Fresh off its second consecutive gold medal at the IIHF World Women’s Championships, things look promising for the U.S. Women’s National Team heading into the 2010 Olympic Winter Games.
Soon, the team will take its gold-medal act on the road when it embarks on the Qwest Tour beginning with a Sept. 25 date with the WCHA All-Stars in St. Paul, Minn. It will mark the first of 10 games on the tour that will be played in nine different cities from coast to coast, ending just before the Olympics on Feb. 4 against Finland.
Once the Olympic team is chosen in late August, the squad will set up shop in Blaine, Minn., which has been the headquarters for the residency program since it was instituted last September. The Schwan Super Rink will serve as the practice facility between contests, which includes three games against archrival Canada: one in October and two in December, and matchups with three women’s collegiate All-Star teams.
“I think it gives a lot of younger players an opportunity to face them,” says three-time Olympic veteran Angela Ruggiero about the many meetings with Canada.
“I don’t know how many times I’ve played Canada, if you included all the pre-Olympic tour games and exhibition games and worlds and everything else. I’m really glad we’re going to play them some more so the younger players can keep the ball rolling and build on that experience.”
Training in Blaine will include a mix of strength conditioning, yoga, sports psychology meetings and power skating, and will give the team a chance to gel both on and off the ice.
“I think they’re pretty close right now but during that time, they spend a lot of time together and they’re going to have that much more time to bond together and get to know each other,” says David Flint, who was recently named to the coaching staff led by Mark Johnson.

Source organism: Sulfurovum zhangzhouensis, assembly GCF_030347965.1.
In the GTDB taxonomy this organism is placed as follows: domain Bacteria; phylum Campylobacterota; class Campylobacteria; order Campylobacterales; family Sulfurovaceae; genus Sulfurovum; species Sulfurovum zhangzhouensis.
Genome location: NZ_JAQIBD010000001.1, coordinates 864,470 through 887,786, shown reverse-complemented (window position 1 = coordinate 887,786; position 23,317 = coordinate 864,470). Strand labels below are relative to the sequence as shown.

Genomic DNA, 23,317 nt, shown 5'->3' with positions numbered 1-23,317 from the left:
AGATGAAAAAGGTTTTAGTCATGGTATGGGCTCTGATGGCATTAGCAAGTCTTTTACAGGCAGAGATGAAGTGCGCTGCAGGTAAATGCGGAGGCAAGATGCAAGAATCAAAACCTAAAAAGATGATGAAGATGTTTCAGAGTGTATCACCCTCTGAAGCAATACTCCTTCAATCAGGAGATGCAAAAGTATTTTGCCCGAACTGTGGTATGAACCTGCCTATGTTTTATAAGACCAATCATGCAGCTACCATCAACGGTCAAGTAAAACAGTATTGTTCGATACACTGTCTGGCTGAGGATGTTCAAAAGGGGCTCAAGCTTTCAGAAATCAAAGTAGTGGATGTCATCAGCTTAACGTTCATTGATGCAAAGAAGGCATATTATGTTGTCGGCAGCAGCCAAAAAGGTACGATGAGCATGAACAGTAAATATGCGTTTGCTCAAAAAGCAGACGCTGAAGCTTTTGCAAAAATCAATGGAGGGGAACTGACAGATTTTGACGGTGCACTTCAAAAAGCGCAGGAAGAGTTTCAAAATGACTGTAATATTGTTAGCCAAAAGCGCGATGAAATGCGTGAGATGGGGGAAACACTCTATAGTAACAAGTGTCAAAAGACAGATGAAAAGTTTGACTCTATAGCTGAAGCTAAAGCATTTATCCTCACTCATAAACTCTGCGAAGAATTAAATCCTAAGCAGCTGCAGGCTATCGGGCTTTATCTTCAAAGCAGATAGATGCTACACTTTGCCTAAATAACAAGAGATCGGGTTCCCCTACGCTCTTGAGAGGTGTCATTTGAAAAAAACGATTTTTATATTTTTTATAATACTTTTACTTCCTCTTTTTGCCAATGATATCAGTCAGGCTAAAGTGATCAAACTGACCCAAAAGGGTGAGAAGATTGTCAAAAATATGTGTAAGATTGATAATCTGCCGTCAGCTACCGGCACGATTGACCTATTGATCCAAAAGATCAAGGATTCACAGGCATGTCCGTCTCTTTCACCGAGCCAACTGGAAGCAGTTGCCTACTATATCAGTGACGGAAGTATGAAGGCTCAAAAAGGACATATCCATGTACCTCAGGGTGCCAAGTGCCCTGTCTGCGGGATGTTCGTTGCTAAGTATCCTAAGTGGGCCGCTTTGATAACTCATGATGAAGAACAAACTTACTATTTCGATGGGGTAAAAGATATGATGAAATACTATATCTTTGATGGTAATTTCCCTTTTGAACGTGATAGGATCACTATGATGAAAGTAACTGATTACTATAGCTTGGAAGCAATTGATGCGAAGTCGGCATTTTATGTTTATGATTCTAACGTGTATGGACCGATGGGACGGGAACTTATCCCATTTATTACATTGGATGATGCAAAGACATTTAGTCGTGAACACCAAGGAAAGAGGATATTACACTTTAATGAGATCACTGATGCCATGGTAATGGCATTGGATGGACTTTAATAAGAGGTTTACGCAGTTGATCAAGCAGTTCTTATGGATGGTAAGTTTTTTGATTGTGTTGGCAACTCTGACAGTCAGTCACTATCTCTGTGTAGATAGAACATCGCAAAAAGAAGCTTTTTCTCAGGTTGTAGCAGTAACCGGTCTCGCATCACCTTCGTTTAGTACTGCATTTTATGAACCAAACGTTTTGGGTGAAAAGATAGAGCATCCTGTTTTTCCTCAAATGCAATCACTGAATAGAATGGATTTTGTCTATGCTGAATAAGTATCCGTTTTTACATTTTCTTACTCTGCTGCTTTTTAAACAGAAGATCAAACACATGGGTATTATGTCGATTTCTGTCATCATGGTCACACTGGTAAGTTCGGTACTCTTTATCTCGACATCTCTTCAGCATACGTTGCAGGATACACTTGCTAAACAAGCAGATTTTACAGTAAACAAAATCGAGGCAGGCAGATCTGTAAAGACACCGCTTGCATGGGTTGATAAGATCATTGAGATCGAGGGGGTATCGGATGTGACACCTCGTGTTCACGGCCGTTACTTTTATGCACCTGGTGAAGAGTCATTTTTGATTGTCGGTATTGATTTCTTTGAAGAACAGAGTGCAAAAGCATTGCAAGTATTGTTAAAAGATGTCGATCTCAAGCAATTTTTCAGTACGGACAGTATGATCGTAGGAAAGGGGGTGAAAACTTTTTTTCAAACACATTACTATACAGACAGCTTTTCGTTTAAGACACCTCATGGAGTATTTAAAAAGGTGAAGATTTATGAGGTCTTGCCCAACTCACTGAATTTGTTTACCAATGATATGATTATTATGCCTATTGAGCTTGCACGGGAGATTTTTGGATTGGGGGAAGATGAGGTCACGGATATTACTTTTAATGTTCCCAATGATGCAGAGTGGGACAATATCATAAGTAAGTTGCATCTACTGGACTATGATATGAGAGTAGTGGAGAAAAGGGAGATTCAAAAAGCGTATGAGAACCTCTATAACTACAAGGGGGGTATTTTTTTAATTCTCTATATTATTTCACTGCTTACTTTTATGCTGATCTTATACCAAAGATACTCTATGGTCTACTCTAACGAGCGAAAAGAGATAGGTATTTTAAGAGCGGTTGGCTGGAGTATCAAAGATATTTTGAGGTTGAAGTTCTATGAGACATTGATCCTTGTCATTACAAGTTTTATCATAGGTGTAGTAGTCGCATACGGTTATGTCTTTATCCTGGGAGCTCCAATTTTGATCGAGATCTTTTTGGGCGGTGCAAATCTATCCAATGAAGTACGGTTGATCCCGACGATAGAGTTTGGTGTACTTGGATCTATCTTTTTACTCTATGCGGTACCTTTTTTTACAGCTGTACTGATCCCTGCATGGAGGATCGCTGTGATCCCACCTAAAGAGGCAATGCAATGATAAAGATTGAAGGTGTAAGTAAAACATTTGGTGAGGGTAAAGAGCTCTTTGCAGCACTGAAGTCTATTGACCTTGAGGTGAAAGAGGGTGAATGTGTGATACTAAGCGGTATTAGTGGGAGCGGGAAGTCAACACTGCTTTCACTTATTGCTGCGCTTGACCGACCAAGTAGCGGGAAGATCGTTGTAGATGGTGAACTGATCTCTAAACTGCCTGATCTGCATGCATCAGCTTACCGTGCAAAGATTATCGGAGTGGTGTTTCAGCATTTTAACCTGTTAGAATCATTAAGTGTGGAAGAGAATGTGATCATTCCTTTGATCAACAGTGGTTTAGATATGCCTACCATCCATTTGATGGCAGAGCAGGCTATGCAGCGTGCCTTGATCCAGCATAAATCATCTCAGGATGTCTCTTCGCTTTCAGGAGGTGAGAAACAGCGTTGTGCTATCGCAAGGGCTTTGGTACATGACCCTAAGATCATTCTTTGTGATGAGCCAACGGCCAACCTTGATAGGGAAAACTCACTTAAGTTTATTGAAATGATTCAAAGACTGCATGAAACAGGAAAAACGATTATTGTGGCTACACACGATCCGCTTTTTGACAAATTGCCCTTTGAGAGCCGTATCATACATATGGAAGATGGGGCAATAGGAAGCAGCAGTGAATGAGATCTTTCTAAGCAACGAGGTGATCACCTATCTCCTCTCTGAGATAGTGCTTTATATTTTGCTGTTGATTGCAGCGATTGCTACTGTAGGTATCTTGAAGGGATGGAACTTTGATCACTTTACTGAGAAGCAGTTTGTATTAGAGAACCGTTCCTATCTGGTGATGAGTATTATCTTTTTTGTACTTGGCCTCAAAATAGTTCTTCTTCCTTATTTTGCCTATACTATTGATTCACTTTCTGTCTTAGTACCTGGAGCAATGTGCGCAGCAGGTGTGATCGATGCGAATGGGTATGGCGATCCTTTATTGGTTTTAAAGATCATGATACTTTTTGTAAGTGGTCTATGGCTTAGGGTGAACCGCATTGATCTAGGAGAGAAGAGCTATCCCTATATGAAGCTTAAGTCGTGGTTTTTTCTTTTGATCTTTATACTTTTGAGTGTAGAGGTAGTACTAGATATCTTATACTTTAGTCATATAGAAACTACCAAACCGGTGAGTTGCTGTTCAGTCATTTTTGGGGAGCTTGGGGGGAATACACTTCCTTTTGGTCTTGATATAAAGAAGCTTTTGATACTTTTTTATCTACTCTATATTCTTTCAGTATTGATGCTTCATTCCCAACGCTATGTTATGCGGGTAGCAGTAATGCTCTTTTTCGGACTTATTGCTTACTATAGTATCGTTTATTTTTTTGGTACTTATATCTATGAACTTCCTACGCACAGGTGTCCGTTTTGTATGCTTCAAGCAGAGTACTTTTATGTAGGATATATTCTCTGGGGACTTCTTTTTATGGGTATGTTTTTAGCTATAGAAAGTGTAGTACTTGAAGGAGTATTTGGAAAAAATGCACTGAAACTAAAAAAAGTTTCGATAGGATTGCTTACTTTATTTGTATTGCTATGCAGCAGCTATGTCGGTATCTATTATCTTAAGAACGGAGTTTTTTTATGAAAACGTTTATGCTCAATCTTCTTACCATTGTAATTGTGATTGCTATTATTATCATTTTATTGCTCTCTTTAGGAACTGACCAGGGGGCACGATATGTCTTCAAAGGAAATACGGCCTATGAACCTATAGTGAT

“It’s different when you work with someone every single day. They’re going to learn to coexist with each other on a daily basis rather than just come in for a couple weeks and everything is real quick.”
Much like the pre-Olympic tour in 2001, the U.S. Women’s Team will make appearances in stops along the tour, visiting school children and generally spreading the word about women’s hockey.
From a coaching standpoint, the tour is also a chance to throw the team into a metaphorical Petri dish, experimenting with lines and combinations to see which players work best together in various situations.
“In the past when we’ve gone to World Championships, you don’t get a lot of time with those kids to see what they can do and different areas they might be able to contribute in,” Flint says. “I think the Qwest Tour offers us that ability with a bunch of games and a lot more time together.”
In addition to giving the coaches a chance to tinker with the lineup, the Qwest Tour is also great exposure for the team leading up to an Olympics in which hockey, both men’s and women’s, will be at the forefront. There are also many more opportunities for fans to follow the action, as the NHL Network will broadcast the three games against Canada and the tour finale with Finland in Colorado Springs.
Qwest Communications, the title sponsor of the tour, is also providing a chance for fans to follow the team through weekly text message alerts which will deliver game scores, player quotes, training tips and information on player appearances.
While fans have never had this kind of access in the past, the ultimate goal is still to make sure the team is playing their best hockey by the time February rolls around.
“You have to keep that consistency there and you have to keep that balance,” Flint says. “You have to keep challenging them everyday but you also have to know when you can push them and when you have to back off a little bit. You don’t want to push them too much too early and get them burnt out before the Olympics.
“That’s ultimately your goal. Hopefully, you get them to peak at the Olympics.”